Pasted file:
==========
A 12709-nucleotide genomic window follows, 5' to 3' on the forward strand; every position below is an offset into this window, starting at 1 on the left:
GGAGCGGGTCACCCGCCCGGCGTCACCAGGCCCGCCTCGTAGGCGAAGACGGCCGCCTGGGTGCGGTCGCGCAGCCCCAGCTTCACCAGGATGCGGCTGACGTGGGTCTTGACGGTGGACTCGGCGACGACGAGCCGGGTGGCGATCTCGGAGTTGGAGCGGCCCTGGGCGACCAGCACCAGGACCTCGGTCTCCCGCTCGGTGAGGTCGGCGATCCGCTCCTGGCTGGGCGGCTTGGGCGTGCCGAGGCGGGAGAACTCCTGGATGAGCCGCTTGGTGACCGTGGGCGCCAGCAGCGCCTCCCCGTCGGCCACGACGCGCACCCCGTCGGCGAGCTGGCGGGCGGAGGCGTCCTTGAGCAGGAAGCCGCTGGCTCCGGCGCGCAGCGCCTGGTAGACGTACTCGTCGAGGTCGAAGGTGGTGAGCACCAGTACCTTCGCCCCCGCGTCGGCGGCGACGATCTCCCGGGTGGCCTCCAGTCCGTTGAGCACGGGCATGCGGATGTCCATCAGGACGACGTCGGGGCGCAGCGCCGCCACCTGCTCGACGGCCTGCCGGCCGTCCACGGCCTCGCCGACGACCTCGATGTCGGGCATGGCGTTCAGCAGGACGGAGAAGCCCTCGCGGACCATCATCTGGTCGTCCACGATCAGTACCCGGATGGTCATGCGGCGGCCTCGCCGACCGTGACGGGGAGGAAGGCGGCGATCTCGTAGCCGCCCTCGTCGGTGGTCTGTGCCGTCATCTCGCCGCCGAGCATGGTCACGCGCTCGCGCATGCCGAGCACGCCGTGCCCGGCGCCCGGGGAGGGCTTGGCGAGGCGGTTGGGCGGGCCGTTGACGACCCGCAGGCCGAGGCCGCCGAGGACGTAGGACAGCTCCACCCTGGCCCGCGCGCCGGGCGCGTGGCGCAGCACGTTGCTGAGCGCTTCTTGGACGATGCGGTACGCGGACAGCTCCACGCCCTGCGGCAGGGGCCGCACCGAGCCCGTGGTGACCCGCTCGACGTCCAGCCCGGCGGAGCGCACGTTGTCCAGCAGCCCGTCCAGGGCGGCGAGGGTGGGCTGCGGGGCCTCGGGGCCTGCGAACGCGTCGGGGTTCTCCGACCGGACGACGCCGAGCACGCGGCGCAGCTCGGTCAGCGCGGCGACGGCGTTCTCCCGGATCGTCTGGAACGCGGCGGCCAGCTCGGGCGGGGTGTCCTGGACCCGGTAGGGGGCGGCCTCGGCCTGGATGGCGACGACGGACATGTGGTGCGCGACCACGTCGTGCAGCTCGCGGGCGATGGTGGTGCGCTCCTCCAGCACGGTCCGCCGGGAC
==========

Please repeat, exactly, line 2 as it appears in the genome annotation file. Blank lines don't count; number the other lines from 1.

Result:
GGAGCGGGTCACCCGCCCGGCGTCACCAGGCCCGCCTCGTAGGCGAAGACGGCCGCCTGGGTGCGGTCGCGCAGCCCCAGCTTCACCAGGATGCGGCTGACGTGGGTCTTGACGGTGGACTCGGCGACGACGAGCCGGGTGGCGATCTCGGAGTTGGAGCGGCCCTGGGCGACCAGCACCAGGACCTCGGTCTCCCGCTCGGTGAGGTCGGCGATCCGCTCCTGGCTGGGCGGCTTGGGCGTGCCGAGGCGGGAGAACTCCTGGATGAGCCGCTTGGTGACCGTGGGCGCCAGCAGCGCCTCCCCGTCGGCCACGACGCGCACCCCGTCGGCGAGCTGGCGGGCGGAGGCGTCCTTGAGCAGGAAGCCGCTGGCTCCGGCGCGCAGCGCCTGGTAGACGTACTCGTCGAGGTCGAAGGTGGTGAGCACCAGTACCTTCGCCCCCGCGTCGGCGGCGACGATCTCCCGGGTGGCCTCCAGTCCGTTGAGCACGGGCATGCGGATGTCCATCAGGACGACGTCGGGGCGCAGCGCCGCCACCTGCTCGACGGCCTGCCGGCCGTCCACGGCCTCGCCGACGACCTCGATGTCGGGCATGGCGTTCAGCAGGACGGAGAAGCCCTCGCGGACCATCATCTGGTCGTCCACGATCAGTACCCGGATGGTCATGCGGCGGCCTCGCCGACCGTGACGGGGAGGAAGGCGGCGATCTCGTAGCCGCCCTCGTCGGTGGTCTGTGCCGTCATCTCGCCGCCGAGCATGGTCACGCGCTCGCGCATGCCGAGCACGCCGTGCCCGGCGCCCGGGGAGGGCTTGGCGAGGCGGTTGGGCGGGCCGTTGACGACCCGCAGGCCGAGGCCGCCGAGGACGTAGGACAGCTCCACCCTGGCCCGCGCGCCGGGCGCGTGGCGCAGCACGTTGCTGAGCGCTTCTTGGACGATGCGGTACGCGGACAGCTCCACGCCCTGCGGCAGGGGCCGCACCGAGCCCGTGGTGACCCGCTCGACGTCCAGCCCGGCGGAGCGCACGTTGTCCAGCAGCCCGTCCAGGGCGGCGAGGGTGGGCTGCGGGGCCTCGGGGCCTGCGAACGCGTCGGGGTTCTCCGACCGGACGACGCCGAGCACGCGGCGCAGCTCGGTCAGCGCGGCGACGGCGTTCTCCCGGATCGTCTGGAACGCGGCGGCCAGCTCGGGCGGGGTGTCCTGGACCCGGTAGGGGGCGGCCTCGGCCTGGATGGCGACGACGGACATGTGGTGCGCGACCACGTCGTGCAGCTCGCGGGCGATGGTGGTGCGCTCCTCCAGCACGGTCCGCCGGGAC